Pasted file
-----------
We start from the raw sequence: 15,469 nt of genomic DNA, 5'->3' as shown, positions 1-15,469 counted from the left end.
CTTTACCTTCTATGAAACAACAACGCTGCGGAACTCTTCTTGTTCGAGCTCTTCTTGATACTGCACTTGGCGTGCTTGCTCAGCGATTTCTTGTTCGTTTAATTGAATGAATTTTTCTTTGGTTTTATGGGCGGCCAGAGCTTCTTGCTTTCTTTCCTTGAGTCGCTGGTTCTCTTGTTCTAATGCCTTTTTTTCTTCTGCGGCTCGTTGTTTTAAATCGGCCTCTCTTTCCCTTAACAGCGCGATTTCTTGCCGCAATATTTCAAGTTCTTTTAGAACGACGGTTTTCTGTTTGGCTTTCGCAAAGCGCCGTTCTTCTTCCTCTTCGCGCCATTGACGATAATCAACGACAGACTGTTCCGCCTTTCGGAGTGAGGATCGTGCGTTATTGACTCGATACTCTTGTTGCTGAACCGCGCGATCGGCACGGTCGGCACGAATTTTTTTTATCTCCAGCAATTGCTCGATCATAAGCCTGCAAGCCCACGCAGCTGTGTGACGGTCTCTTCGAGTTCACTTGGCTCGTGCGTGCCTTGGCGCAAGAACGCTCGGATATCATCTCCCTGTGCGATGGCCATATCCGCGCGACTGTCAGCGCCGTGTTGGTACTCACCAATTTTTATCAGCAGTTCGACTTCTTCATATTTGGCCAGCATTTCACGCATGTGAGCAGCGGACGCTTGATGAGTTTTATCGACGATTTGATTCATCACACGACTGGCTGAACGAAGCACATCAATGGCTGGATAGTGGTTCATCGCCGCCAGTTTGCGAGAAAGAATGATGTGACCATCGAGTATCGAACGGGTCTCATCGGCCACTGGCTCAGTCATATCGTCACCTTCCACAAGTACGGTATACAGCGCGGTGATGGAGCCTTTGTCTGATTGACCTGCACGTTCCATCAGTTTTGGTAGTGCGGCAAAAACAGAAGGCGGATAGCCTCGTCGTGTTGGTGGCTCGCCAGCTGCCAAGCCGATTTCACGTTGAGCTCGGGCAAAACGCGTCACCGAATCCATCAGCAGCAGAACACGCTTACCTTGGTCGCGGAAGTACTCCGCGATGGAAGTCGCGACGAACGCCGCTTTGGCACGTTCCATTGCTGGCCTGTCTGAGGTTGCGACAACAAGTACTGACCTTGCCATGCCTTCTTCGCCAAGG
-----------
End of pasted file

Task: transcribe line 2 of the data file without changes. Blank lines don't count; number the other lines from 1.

CTTTACCTTCTATGAAACAACAACGCTGCGGAACTCTTCTTGTTCGAGCTCTTCTTGATACTGCACTTGGCGTGCTTGCTCAGCGATTTCTTGTTCGTTTAATTGAATGAATTTTTCTTTGGTTTTATGGGCGGCCAGAGCTTCTTGCTTTCTTTCCTTGAGTCGCTGGTTCTCTTGTTCTAATGCCTTTTTTTCTTCTGCGGCTCGTTGTTTTAAATCGGCCTCTCTTTCCCTTAACAGCGCGATTTCTTGCCGCAATATTTCAAGTTCTTTTAGAACGACGGTTTTCTGTTTGGCTTTCGCAAAGCGCCGTTCTTCTTCCTCTTCGCGCCATTGACGATAATCAACGACAGACTGTTCCGCCTTTCGGAGTGAGGATCGTGCGTTATTGACTCGATACTCTTGTTGCTGAACCGCGCGATCGGCACGGTCGGCACGAATTTTTTTTATCTCCAGCAATTGCTCGATCATAAGCCTGCAAGCCCACGCAGCTGTGTGACGGTCTCTTCGAGTTCACTTGGCTCGTGCGTGCCTTGGCGCAAGAACGCTCGGATATCATCTCCCTGTGCGATGGCCATATCCGCGCGACTGTCAGCGCCGTGTTGGTACTCACCAATTTTTATCAGCAGTTCGACTTCTTCATATTTGGCCAGCATTTCACGCATGTGAGCAGCGGACGCTTGATGAGTTTTATCGACGATTTGATTCATCACACGACTGGCTGAACGAAGCACATCAATGGCTGGATAGTGGTTCATCGCCGCCAGTTTGCGAGAAAGAATGATGTGACCATCGAGTATCGAACGGGTCTCATCGGCCACTGGCTCAGTCATATCGTCACCTTCCACAAGTACGGTATACAGCGCGGTGATGGAGCCTTTGTCTGATTGACCTGCACGTTCCATCAGTTTTGGTAGTGCGGCAAAAACAGAAGGCGGATAGCCTCGTCGTGTTGGTGGCTCGCCAGCTGCCAAGCCGATTTCACGTTGAGCTCGGGCAAAACGCGTCACCGAATCCATCAGCAGCAGAACACGCTTACCTTGGTCGCGGAAGTACTCCGCGATGGAAGTCGCGACGAACGCCGCTTTGGCACGTTCCATTGCTGGCCTGTCTGAGGTTGCGACAACAAGTACTGACCTTGCCATGCCTTCTTCGCCAAGG